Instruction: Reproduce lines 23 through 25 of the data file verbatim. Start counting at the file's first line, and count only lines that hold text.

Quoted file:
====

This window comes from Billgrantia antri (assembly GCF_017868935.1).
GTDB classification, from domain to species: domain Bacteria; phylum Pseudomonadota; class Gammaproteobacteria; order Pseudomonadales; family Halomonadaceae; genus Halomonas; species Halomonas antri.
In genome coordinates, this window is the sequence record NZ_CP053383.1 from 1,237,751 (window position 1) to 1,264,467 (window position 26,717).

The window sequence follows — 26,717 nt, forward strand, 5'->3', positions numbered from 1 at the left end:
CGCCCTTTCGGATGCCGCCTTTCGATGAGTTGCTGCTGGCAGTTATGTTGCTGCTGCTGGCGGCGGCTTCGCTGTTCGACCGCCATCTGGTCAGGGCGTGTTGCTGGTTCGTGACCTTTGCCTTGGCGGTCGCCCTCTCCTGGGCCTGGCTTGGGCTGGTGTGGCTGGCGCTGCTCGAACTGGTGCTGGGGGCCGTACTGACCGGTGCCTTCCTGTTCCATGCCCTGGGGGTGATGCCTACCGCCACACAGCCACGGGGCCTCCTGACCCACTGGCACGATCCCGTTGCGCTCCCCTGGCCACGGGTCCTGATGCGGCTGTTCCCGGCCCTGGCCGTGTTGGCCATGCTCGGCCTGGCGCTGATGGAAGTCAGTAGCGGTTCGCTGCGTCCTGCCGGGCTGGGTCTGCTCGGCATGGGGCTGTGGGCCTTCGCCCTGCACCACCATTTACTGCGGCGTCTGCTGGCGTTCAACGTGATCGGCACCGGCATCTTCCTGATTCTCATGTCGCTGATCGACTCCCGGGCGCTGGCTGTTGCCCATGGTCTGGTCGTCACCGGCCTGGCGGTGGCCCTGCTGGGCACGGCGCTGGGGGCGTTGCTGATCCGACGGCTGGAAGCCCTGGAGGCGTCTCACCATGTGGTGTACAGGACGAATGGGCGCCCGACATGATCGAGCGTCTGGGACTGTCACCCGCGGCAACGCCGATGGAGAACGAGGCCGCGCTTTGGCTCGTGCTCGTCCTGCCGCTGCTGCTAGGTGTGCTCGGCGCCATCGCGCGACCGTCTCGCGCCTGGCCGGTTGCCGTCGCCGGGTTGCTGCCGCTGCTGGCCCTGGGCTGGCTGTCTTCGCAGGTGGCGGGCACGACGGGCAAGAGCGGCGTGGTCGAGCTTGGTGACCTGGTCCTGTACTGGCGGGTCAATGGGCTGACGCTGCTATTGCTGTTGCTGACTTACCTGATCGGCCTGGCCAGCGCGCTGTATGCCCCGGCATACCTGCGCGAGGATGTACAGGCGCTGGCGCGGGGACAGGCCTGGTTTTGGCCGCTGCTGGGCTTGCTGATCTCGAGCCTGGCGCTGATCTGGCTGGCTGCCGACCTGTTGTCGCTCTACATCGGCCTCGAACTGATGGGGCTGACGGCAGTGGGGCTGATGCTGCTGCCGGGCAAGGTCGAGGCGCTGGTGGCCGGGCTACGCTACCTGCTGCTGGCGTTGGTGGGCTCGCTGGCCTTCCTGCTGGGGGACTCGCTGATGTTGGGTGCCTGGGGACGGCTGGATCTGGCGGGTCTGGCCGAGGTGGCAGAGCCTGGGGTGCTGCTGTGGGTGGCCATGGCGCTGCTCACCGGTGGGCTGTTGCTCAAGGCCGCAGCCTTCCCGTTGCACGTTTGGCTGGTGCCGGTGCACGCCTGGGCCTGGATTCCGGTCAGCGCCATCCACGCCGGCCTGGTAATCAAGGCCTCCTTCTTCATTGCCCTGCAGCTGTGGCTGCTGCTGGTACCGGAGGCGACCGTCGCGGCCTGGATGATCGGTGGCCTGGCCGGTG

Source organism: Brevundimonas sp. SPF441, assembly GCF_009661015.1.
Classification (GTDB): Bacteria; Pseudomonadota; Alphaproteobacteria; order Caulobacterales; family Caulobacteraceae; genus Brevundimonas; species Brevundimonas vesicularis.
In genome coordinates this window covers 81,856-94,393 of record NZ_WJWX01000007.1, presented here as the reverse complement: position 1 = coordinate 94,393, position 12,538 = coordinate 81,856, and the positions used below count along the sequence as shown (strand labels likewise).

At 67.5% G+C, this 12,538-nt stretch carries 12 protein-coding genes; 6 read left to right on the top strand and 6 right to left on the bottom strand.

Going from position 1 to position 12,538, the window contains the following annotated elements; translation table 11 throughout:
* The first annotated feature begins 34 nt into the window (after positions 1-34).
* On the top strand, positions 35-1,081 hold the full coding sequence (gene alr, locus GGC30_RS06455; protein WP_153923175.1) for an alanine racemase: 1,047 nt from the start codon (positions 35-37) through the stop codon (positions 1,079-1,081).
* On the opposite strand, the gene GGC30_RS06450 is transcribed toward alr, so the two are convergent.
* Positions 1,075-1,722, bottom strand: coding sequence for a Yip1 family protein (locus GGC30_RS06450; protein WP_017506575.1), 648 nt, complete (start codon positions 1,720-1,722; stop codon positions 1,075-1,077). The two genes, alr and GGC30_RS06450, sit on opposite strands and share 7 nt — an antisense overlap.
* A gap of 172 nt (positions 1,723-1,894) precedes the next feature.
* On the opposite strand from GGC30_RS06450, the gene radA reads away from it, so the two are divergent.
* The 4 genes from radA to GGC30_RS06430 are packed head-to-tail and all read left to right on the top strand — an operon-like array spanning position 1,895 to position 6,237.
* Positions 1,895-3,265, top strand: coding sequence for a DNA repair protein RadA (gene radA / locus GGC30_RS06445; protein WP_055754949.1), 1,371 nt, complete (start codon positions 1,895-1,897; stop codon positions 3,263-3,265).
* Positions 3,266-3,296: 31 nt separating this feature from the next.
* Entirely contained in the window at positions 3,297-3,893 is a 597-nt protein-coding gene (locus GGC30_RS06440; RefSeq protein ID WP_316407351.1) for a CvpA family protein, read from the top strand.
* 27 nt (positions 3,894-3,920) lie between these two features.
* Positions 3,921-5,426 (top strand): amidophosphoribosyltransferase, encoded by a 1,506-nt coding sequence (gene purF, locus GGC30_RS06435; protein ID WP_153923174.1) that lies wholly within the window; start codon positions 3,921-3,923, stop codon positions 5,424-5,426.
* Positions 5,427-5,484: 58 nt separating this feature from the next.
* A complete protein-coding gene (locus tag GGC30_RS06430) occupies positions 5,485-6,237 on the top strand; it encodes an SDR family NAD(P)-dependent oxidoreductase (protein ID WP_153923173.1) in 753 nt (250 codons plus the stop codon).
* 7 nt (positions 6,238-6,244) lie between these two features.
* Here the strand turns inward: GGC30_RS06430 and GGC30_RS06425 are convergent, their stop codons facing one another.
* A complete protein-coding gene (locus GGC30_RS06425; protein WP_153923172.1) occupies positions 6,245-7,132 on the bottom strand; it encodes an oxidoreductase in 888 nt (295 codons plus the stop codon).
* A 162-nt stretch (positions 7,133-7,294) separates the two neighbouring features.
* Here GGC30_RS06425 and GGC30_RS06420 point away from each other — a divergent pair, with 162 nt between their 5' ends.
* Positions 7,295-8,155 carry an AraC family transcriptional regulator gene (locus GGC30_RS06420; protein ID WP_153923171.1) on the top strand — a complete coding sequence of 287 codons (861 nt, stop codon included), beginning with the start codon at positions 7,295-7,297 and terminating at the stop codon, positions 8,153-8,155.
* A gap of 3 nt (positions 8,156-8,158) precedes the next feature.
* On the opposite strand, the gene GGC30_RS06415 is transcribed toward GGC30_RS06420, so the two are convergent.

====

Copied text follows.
* Positions 5,427-5,484: 58 nt separating this feature from the next.
* A complete protein-coding gene (locus tag GGC30_RS06430) occupies positions 5,485-6,237 on the top strand; it encodes an SDR family NAD(P)-dependent oxidoreductase (protein ID WP_153923173.1) in 753 nt (250 codons plus the stop codon).
* 7 nt (positions 6,238-6,244) lie between these two features.